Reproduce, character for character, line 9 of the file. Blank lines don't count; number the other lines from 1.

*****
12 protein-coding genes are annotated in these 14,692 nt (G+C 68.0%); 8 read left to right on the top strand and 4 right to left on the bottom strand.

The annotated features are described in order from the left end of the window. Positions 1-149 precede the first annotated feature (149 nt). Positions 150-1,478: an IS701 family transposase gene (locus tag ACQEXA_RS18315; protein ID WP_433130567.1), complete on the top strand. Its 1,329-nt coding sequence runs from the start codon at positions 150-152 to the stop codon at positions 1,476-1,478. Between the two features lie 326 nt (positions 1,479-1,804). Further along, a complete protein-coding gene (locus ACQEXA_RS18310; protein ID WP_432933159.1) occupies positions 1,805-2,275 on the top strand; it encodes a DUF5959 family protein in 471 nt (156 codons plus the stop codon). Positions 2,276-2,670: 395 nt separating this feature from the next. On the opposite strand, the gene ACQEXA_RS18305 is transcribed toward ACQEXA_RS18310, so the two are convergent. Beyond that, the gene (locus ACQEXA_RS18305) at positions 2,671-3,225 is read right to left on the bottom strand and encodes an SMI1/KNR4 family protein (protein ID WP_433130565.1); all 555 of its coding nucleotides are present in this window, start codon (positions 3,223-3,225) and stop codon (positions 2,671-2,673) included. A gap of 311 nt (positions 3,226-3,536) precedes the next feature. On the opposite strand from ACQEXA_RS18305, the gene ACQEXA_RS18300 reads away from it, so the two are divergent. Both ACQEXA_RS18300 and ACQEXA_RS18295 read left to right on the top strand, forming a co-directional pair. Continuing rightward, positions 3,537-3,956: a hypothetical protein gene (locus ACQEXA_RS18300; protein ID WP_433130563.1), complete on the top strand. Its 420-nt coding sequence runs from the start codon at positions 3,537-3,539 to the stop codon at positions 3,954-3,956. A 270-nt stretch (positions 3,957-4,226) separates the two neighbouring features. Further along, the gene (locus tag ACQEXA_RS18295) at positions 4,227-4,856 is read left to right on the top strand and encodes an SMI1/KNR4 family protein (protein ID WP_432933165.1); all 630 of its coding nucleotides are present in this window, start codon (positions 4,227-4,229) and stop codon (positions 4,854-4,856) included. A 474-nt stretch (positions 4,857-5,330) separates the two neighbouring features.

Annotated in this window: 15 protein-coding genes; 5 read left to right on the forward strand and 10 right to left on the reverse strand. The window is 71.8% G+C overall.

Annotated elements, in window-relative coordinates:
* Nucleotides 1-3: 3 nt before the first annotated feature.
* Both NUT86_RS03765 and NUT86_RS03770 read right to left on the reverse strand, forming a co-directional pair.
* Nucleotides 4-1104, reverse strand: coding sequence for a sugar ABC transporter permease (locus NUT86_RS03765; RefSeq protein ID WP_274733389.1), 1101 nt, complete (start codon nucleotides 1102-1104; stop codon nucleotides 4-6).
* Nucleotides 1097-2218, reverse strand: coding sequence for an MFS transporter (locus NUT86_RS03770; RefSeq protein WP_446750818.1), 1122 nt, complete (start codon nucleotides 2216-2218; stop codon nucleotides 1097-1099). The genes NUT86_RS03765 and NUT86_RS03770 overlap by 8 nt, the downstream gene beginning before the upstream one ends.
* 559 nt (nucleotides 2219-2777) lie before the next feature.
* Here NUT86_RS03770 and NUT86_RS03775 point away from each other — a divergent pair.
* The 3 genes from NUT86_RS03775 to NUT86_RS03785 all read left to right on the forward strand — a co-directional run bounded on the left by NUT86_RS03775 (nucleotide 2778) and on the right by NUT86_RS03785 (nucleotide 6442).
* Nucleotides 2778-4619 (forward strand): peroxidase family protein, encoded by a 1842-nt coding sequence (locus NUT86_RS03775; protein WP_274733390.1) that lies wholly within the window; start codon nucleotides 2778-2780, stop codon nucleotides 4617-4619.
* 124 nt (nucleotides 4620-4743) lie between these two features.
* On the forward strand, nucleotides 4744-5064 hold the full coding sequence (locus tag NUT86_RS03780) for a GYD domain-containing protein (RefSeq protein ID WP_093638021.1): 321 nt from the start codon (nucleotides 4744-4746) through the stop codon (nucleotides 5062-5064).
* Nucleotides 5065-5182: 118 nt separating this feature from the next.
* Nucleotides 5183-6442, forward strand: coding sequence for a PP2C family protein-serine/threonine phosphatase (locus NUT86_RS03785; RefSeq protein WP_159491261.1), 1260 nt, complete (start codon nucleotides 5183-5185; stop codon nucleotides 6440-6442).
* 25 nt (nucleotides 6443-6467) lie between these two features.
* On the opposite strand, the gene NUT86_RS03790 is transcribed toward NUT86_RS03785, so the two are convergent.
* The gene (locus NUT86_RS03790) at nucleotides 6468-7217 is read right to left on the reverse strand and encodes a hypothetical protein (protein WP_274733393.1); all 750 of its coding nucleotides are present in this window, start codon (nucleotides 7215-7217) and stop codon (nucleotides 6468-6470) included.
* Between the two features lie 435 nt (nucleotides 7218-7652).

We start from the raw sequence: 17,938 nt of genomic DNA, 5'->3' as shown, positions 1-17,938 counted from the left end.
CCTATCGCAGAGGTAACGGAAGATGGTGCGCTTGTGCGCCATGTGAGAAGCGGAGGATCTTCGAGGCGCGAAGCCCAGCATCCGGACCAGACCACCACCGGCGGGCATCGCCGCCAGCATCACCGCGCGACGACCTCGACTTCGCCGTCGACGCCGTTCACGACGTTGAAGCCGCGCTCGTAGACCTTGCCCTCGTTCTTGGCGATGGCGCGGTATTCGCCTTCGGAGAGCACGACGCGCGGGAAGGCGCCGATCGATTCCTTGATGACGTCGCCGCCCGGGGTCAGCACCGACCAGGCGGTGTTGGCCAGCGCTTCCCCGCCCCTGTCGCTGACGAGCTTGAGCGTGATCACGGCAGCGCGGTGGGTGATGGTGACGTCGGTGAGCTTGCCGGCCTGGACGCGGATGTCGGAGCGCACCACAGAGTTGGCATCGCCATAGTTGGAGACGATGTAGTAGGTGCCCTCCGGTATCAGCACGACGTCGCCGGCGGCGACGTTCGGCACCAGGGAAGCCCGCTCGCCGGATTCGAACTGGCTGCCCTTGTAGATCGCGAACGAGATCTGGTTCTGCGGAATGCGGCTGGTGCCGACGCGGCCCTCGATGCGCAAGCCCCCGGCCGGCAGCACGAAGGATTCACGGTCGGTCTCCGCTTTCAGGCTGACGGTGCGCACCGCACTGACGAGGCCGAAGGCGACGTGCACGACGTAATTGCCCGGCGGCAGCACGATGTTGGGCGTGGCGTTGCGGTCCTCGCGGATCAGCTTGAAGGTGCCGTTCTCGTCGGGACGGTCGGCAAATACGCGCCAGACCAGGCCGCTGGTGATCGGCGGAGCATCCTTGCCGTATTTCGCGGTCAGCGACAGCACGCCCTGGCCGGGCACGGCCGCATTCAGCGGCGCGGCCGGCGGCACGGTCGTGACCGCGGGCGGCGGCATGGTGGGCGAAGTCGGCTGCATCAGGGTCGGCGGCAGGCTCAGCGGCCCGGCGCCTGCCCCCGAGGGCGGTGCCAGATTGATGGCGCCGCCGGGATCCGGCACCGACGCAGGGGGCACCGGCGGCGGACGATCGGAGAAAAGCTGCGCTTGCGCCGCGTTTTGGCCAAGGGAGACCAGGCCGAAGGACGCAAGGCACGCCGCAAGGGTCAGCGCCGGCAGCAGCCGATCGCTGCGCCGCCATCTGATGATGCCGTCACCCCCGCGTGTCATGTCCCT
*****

* 559 nt (nucleotides 2219-2777) lie before the next feature.